According to Jeska Slater, First Nations teachings dictate that “each and every one of us is born with a sacred gift.”

Slater, an artist in Surrey B.C., uses that creative gift through painting to benefit Indigenous people and their communities.

She recalls working with a struggling young Inuk artist, named Tommy, in Montreal. Slater explains how Tommy would sell his carvings for $75 to an art gallery in the old part of the city. One day, he took her to see the piece, which was now listed by the gallery for $1,200.

“That was really appalling to me,” says Slater. “Here we have a youth who could really use that support, who was facing multiple barriers and was just being taken advantage of in that way.”

The experience prompted Slater, whose mother is from the Ochekwi Sipi (Fisher River) Cree Nation in Man., and whose father is English, to form Young Artist Warriors.

The program offers young Indigenous artists support and mentorship to express their own creativity through whatever medium they desire: painting, carving, writing or even music such as rap or hip-hop.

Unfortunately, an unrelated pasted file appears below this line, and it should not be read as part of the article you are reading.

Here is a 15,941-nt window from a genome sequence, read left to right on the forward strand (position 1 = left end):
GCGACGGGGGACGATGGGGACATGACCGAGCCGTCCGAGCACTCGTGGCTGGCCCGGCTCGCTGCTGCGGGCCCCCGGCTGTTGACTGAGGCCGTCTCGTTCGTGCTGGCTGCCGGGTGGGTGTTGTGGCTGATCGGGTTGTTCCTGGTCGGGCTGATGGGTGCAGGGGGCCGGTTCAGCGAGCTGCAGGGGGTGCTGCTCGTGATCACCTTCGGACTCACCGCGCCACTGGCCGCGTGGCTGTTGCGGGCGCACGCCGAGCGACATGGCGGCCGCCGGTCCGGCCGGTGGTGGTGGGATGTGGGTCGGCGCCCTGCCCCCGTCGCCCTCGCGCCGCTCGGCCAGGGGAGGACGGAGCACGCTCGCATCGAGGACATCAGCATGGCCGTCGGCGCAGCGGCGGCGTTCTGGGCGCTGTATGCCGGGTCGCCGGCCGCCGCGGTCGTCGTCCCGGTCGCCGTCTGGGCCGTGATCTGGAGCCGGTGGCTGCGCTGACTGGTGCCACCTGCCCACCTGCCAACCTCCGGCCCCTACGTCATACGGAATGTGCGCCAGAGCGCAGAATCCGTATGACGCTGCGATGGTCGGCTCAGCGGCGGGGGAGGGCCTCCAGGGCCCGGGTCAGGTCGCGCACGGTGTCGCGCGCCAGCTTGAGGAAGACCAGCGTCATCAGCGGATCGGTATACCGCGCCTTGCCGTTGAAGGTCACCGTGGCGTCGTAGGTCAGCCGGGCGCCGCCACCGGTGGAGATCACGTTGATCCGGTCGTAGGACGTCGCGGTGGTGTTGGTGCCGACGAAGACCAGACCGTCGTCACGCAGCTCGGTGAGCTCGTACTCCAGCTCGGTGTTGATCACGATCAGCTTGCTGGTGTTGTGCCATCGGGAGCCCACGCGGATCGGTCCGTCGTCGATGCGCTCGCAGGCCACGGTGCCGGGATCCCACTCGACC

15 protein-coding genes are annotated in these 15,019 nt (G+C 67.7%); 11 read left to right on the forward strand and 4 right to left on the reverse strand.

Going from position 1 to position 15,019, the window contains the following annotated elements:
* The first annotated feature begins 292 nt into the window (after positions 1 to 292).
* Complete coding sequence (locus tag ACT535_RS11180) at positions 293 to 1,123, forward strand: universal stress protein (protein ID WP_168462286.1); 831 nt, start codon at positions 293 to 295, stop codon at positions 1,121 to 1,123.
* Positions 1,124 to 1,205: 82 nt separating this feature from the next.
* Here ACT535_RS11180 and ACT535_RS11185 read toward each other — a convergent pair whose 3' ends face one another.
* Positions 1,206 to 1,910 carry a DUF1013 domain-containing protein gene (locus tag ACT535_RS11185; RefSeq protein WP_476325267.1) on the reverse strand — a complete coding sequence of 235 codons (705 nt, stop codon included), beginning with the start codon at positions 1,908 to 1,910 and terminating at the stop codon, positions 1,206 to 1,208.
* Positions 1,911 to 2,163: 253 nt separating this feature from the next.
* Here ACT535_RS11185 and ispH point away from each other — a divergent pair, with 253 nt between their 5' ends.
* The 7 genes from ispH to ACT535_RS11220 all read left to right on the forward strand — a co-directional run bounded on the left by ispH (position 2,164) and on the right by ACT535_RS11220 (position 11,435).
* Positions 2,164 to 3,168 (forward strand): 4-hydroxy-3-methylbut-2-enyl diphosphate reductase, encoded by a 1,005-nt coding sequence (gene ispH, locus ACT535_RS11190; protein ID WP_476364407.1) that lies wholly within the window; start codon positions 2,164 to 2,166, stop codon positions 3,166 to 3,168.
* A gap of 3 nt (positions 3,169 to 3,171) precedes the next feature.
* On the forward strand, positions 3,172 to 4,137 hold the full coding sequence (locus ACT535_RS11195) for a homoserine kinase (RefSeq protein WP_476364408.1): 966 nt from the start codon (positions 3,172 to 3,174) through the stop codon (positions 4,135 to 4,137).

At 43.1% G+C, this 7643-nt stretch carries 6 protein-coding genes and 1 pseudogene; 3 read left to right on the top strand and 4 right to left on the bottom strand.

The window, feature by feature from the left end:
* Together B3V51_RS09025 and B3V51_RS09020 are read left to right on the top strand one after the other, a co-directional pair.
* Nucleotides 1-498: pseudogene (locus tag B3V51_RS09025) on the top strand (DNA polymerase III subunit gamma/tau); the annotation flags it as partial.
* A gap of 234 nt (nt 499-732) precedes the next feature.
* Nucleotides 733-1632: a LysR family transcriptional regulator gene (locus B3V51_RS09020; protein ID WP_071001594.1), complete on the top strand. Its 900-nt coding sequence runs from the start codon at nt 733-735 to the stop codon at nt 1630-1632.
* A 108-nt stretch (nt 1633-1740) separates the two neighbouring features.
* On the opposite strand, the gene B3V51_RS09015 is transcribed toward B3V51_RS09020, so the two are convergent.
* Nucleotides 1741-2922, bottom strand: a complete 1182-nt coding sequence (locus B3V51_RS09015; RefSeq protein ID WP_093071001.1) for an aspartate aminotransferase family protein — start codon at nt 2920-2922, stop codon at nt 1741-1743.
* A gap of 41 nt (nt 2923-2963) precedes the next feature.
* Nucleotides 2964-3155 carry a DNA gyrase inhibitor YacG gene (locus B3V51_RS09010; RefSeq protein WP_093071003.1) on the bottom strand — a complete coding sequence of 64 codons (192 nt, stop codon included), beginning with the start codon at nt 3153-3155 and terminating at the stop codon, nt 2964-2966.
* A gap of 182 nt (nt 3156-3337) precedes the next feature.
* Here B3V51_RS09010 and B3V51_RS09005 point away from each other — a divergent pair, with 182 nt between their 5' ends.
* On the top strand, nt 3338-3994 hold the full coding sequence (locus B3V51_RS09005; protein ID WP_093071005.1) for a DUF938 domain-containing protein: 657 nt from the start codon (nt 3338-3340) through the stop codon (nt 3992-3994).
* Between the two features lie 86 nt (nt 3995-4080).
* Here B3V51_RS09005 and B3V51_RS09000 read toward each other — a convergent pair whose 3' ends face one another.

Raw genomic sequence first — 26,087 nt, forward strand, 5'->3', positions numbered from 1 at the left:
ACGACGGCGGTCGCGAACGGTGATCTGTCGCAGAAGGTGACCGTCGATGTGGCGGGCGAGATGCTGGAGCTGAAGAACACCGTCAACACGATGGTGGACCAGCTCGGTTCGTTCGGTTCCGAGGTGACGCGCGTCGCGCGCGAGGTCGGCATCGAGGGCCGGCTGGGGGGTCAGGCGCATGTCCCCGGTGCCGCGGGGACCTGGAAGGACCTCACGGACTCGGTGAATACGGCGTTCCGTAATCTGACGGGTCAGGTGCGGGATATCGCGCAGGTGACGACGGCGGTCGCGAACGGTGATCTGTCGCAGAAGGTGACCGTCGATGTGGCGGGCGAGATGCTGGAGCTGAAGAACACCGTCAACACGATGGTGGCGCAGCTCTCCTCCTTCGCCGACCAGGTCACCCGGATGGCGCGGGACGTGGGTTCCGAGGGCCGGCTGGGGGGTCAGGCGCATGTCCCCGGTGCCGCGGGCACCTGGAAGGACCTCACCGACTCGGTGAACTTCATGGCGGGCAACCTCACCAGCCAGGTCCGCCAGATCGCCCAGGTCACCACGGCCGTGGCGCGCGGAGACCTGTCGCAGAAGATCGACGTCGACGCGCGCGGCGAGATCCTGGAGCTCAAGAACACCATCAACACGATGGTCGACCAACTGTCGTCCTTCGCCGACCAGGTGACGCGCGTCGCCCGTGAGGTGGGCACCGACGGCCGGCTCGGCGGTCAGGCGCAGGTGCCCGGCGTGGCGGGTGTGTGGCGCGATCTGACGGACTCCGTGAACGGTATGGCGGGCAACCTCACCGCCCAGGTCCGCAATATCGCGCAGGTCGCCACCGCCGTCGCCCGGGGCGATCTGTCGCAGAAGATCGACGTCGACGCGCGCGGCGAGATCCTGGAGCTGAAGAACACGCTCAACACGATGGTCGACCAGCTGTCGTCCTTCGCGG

Over the course of the partnership, Slater paints a large-scale portrait of the young person.

She says, historically, portraits were something only the elite in society could afford.

“We’re turning that concept around and focusing on marginalized people that still are very powerful [and] that have really important things to say,” Slater explains. “[We’re] trying to highlight some of the struggles that still impact these young people.”

It’s also an affirming experience for the youth.

“When you’re not used to someone looking at you through a positive lens I think it can be pretty transformational,” says Slater.

Slater believes that celebrations like National Aboriginal Day also have the potential to be transformative, especially when they happen in urban settings and include other nations and non-Indigenous people.

“I think it’s important because it’s bringing visibility to our population, to our issues and to the beauty of our culture.”

She does, however, have mixed feelings about the festivities surrounding Canada 150. She believes the event celebrates the occupation of Indigenous land and the displacement of the people who live there.

It’s also a valuable opportunity to shine a light on the many issues facing Indigenous people.

“I think it can be empowering but I think there needs to be a complementary conversation about what’s happened in that 150 years and what continues to happen today,” says Slater.

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